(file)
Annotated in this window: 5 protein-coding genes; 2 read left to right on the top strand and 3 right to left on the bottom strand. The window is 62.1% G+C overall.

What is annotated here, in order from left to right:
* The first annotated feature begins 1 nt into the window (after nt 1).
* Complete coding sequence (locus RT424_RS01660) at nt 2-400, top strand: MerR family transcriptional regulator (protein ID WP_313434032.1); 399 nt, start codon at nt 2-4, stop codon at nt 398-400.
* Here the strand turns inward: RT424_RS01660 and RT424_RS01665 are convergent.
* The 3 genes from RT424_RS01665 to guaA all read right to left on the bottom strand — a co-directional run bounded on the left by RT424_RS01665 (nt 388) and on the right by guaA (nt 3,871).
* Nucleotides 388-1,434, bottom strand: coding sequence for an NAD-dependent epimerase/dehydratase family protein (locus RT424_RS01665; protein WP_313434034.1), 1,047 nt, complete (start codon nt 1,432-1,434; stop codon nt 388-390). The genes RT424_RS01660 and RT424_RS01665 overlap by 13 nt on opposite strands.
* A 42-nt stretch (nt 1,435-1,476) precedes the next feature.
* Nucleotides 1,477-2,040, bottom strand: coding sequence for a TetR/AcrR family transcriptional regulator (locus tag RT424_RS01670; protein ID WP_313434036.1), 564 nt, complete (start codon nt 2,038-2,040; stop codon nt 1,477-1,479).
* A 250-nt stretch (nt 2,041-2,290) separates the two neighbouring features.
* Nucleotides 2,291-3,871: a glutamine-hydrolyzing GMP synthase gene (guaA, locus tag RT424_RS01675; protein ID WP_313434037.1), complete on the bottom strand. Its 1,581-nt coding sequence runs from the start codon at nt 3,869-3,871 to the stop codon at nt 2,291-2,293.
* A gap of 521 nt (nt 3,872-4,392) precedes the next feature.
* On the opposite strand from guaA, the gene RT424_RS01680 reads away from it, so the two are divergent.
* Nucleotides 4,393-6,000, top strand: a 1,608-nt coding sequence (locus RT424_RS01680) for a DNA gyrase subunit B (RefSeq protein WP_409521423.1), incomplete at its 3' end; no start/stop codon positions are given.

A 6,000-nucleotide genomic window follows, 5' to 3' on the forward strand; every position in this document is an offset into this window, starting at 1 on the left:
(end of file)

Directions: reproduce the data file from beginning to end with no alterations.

Annotated in this window: 5 protein-coding genes; 2 read left to right on the top strand and 3 right to left on the bottom strand. The window is 62.1% G+C overall.

What is annotated here, in order from left to right:
* The first annotated feature begins 1 nt into the window (after nt 1).
* Complete coding sequence (locus RT424_RS01660) at nt 2-400, top strand: MerR family transcriptional regulator (protein ID WP_313434032.1); 399 nt, start codon at nt 2-4, stop codon at nt 398-400.
* Here the strand turns inward: RT424_RS01660 and RT424_RS01665 are convergent.
* The 3 genes from RT424_RS01665 to guaA all read right to left on the bottom strand — a co-directional run bounded on the left by RT424_RS01665 (nt 388) and on the right by guaA (nt 3,871).
* Nucleotides 388-1,434, bottom strand: coding sequence for an NAD-dependent epimerase/dehydratase family protein (locus RT424_RS01665; protein WP_313434034.1), 1,047 nt, complete (start codon nt 1,432-1,434; stop codon nt 388-390). The genes RT424_RS01660 and RT424_RS01665 overlap by 13 nt on opposite strands.
* A 42-nt stretch (nt 1,435-1,476) precedes the next feature.
* Nucleotides 1,477-2,040, bottom strand: coding sequence for a TetR/AcrR family transcriptional regulator (locus tag RT424_RS01670; protein ID WP_313434036.1), 564 nt, complete (start codon nt 2,038-2,040; stop codon nt 1,477-1,479).
* A 250-nt stretch (nt 2,041-2,290) separates the two neighbouring features.
* Nucleotides 2,291-3,871: a glutamine-hydrolyzing GMP synthase gene (guaA, locus tag RT424_RS01675; protein ID WP_313434037.1), complete on the bottom strand. Its 1,581-nt coding sequence runs from the start codon at nt 3,869-3,871 to the stop codon at nt 2,291-2,293.
* A gap of 521 nt (nt 3,872-4,392) precedes the next feature.
* On the opposite strand from guaA, the gene RT424_RS01680 reads away from it, so the two are divergent.
* Nucleotides 4,393-6,000, top strand: a 1,608-nt coding sequence (locus RT424_RS01680) for a DNA gyrase subunit B (RefSeq protein WP_409521423.1), incomplete at its 3' end; no start/stop codon positions are given.

A 6,000-nucleotide genomic window follows, 5' to 3' on the forward strand; every position in this document is an offset into this window, starting at 1 on the left: